Cycles is a ray tracing render engine that can be used to achieve photo realistic results in Blender. It was introduced officially in 2.61. Use this tag for any Cycles related posts.

Cycles is a physically based path tracing render engine with GPGPU rendering support, all integrated and bundled with Blender.

To set Cycles as the active render engine, select Cycles Render from the Engine dropdown in the top header:

The Engine dropdown menu

In Cycles, materials are created via trees of nodes, which are connected by noodles. This allows for complex materials to be created by synthesizing the various types of inputs available, and finally outputting them to a shader, a mathematical equation that describes how light will (or, more accurately, might) bounce.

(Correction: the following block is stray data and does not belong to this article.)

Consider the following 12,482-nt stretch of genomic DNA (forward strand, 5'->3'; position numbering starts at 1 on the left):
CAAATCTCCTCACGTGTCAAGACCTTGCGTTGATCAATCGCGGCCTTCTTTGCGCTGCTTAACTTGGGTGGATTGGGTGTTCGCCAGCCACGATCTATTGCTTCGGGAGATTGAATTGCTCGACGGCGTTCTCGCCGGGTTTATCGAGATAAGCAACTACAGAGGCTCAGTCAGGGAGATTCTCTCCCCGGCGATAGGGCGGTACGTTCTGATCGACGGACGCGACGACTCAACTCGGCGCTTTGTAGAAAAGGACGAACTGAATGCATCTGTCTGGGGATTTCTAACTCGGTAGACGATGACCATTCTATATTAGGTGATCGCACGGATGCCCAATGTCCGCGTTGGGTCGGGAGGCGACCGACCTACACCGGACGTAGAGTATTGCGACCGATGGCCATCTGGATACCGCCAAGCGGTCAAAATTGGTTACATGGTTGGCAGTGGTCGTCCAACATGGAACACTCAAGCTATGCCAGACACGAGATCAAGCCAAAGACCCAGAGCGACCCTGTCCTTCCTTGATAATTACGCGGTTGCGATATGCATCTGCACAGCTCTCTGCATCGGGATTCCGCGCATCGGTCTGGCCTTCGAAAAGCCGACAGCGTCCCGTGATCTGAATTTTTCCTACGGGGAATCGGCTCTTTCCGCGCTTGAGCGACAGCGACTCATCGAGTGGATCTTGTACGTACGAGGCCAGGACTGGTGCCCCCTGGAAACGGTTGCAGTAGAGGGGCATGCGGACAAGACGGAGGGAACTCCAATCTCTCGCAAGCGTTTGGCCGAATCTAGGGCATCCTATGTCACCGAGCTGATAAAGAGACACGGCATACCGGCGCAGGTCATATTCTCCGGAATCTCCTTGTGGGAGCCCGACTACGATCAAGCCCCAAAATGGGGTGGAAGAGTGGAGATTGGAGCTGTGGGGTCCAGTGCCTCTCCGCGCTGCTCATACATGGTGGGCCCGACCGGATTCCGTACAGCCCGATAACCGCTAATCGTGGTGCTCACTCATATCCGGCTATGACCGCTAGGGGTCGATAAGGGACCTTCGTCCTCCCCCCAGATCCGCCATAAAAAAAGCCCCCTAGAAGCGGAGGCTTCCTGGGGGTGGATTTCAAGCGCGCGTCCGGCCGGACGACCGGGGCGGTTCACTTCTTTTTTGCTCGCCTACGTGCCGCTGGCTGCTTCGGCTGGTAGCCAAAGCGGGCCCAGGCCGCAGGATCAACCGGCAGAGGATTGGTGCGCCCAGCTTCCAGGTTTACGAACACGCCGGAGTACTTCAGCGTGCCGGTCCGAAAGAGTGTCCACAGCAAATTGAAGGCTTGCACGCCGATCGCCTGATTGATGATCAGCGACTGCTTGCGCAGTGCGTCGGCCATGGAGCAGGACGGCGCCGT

Rendering in Cycles is accomplished by "firing" and tracing the path of a number of virtual rays of light from the camera through each pixel. Cycles traces the path of each ray, using the shaders to determine how each ray will bounce, and which wavelengths (and thus colors) of light will be reflected. The colors of each ray are then averaged to form the color and brightness for that pixel.

The number of rays fired through each pixel is known as the number of samples. With a low number of samples, a rendered image can look very noisy. This is because there is a large degree of randomness introduced into the bouncing of the rays of light for most shaders. However, as the sample count increases, the randomness stabilizes, and the average color converges to the correct result. The number of samples for a noise-free render varies depending on the scene; it can range from as low as 25, for a scene with just a couple of objects, to a few thousand, for very complex scenes.

Cycles is still under development. Some features that are not currently available, but are planned, are listed on the Cycles Roadmap and the Cycles ToDo list.

You can read more about Cycles on the wiki, including a list of some Cycles tutorials.

#Cycles related questions: